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Understanding the Role of a Title Insurance UnderwriterUnderstanding the Role of a Title Insurance Underwriter

Understanding the Role of a Title Insurance Underwriter

03 Jun 2019

An Underwriter is someone that authorizes its agents to draft Title Insurance policies. Underwriters are the ones who assume the financial risk and ensure the property against all insurable defects. If any undiscovered legal issues with any insured property ever arise, a Title Insurance Underwriter will defend the title and protect the property owner from financial and legal risk.

What a Title Insurance Underwriter Generally Looks For

1 – Errors in public records

Unfortunately, when it comes to real estate, mistakes are incredibly easy to make and something as simple as a clerical or filing error can severely affect the deed or survey of your property. These errors are what a Title Insurance Underwriter will be looking for, paying close attention in order to find them before they become a serious problem for you.

2 – Unknown Liens

It is also possible for there to be a lien on your property of which you are not aware. Most of the time, this occurs when the previous owner has unpaid debts and the bank or other financing entity put a lien on the property. When the title is transferred, all debts of the property are also transferred, and if you do not have Title Insurance, you will be responsible for paying the debts of the previous owner.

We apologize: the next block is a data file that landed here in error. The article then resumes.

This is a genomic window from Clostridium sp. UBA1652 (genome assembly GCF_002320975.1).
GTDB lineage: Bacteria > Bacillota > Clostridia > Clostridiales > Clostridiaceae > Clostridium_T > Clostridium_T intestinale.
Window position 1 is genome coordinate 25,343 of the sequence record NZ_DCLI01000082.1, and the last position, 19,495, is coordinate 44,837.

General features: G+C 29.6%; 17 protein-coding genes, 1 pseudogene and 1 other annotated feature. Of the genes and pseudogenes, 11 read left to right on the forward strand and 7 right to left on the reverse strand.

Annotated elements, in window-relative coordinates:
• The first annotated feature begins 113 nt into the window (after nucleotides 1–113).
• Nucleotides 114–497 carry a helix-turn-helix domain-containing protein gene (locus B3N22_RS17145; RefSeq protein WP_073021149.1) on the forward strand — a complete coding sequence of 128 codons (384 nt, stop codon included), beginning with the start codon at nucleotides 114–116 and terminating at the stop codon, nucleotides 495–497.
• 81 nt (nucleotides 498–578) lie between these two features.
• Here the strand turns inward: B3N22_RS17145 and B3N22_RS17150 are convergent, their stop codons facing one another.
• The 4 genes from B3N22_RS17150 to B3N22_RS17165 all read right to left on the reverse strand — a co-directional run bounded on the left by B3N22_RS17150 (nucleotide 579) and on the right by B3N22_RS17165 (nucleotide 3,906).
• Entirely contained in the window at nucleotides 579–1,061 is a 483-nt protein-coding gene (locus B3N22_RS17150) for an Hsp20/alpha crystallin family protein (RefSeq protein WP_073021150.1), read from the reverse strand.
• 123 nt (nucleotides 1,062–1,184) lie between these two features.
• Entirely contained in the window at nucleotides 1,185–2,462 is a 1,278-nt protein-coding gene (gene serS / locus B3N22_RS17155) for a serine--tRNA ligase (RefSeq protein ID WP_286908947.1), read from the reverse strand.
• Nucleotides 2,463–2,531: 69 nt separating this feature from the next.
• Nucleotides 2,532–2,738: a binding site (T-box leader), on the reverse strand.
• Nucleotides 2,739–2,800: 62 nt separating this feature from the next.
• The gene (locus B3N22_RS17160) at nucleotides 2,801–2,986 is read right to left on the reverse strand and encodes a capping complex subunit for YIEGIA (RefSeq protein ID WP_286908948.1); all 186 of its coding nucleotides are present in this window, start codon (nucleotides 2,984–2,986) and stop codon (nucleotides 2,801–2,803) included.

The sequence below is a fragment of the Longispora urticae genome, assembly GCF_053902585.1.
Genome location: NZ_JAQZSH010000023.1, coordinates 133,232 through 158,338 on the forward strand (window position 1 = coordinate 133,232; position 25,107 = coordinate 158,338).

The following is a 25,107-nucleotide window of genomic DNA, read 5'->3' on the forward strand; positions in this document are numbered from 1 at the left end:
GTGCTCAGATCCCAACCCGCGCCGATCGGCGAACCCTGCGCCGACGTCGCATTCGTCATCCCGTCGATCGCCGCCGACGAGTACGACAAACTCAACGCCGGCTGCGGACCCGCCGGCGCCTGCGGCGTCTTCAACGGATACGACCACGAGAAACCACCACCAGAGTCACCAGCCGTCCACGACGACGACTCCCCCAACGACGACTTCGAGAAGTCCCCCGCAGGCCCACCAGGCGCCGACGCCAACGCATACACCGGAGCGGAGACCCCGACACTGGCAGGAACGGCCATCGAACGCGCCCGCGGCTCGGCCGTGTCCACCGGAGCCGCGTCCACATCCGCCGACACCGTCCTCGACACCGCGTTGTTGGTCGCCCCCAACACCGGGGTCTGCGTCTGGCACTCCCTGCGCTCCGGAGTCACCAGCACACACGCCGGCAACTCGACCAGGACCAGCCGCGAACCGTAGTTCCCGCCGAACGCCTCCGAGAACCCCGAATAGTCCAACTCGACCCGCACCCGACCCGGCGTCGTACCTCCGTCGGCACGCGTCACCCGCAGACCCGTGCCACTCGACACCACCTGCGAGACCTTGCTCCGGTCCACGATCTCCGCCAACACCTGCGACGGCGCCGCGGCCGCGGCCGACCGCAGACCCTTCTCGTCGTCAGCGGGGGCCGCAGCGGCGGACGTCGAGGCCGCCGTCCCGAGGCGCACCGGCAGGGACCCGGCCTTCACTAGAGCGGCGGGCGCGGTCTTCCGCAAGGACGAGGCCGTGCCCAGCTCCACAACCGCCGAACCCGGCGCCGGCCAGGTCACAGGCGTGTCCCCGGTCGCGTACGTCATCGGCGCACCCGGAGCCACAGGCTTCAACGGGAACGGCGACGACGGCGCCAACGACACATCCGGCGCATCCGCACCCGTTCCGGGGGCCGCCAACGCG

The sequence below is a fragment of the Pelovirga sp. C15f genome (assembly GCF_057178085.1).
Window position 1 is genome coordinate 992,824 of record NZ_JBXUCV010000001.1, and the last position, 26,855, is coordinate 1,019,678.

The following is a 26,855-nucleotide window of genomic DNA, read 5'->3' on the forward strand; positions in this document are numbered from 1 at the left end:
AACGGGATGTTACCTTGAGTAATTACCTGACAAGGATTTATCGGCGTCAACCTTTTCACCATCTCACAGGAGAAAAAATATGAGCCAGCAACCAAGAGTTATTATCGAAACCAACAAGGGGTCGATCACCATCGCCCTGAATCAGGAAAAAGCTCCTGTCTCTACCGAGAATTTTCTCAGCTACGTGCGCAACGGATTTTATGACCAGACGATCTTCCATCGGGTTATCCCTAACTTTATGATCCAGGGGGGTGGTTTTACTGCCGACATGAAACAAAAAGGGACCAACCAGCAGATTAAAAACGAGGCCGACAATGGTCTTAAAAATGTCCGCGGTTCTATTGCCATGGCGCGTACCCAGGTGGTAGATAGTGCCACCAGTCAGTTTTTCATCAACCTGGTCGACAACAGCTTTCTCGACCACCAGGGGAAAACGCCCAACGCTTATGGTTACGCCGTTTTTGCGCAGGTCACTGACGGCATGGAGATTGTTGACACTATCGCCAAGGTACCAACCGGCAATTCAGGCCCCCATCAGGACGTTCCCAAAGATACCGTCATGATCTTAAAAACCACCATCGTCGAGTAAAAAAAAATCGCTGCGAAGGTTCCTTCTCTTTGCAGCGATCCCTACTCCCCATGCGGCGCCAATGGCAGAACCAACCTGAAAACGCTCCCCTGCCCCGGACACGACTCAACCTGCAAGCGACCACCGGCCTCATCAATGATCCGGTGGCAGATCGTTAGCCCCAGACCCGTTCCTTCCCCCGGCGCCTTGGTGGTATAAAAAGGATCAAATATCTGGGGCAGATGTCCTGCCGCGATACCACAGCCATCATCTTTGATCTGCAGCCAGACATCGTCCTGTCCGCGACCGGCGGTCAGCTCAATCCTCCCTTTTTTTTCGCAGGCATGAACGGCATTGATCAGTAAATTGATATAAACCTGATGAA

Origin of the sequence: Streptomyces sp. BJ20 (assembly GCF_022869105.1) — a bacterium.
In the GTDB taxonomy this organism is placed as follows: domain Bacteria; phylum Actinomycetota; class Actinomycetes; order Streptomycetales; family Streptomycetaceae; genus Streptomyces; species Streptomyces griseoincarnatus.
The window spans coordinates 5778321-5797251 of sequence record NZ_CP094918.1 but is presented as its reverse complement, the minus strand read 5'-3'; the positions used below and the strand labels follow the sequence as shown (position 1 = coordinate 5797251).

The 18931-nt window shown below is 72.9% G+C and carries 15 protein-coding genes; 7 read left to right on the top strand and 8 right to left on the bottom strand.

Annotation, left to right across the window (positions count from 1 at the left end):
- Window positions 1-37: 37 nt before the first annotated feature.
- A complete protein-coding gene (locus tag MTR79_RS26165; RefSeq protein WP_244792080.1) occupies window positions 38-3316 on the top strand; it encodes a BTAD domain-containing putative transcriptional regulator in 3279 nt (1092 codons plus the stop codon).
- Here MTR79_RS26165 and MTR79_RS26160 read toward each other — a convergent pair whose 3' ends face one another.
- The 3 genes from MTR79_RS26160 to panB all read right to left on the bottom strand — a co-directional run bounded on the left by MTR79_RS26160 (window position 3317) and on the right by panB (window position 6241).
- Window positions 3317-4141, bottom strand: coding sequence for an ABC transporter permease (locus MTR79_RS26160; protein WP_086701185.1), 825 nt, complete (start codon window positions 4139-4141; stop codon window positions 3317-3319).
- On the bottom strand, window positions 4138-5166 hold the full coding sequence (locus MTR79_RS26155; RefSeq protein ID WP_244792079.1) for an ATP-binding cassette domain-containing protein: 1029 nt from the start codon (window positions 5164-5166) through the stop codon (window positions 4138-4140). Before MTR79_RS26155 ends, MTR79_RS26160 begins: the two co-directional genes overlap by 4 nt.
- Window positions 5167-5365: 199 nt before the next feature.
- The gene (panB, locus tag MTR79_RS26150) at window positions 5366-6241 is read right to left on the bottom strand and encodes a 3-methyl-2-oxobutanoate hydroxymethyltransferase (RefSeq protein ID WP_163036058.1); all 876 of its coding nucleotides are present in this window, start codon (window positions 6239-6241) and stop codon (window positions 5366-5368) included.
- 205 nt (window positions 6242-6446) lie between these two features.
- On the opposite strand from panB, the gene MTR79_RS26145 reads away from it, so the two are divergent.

3 – Illegal Deeds

Several things can severely affect the enforceability of a deed, which can create problems for both present and previous owners. This can occur in cases where a minor, a person of unsound mind, or someone who signs under pressure, made a deed.

4 – Unknown Heirs

When it comes to buying a house, there is always a possibility for there to be heirs that are missing or unknown at the time of death of the previous owner, and they may claim ownership of your property. These types of cases can be especially complicated because they usually occur years after you have purchased the property.

5 – Forgeries

Sometimes, fraudsters file forged or fabricated documents within public records, which can easily obscure the rightful owner of any property. When these forgeries become known, they may put your rights to your property at risk.

6 – Undiscovered Encumbrances

When you purchase a property, you may be unknowingly taking on a previous mortgage, lien or claim against the property. A Title Insurance Underwriter will always make sure that the property you are purchasing does not come with this type of additional encumbrances.

7 – Survey Disputes

Although you may view a survey before purchasing a property, it may not be the only one in existence. A neighbor or any other person may have a survey showing that they have ownership to a portion of the land you intend to purchase, as in some sort of overlap.

8 – Undiscovered Will

If the owner of a property dies and there is no known will or heirs, the property may be sold under the laws of intestacy. However, even after you have purchased this property, if a will made by the deceased owner arises or heirs appear, there may be disputes over your right to own and use the property.

Contact Marina Title Today

Marina Title is a full-service title company that specializes and is irrevocably committed to providing a wide variety of title solutions for our clients, including issuing Florida Title Insurance policies at the lowest possible rates.

Beyond finding potential issues with the title to the property of your dreams, our title experts can prepare a solid Owner’s Title Insurance Policy for you that will protect you from any unknown errors or defects that may come to light in the future.

To learn more about our title services, call us at (305) 901-5628 or send us an email to info@marinatitle.com.

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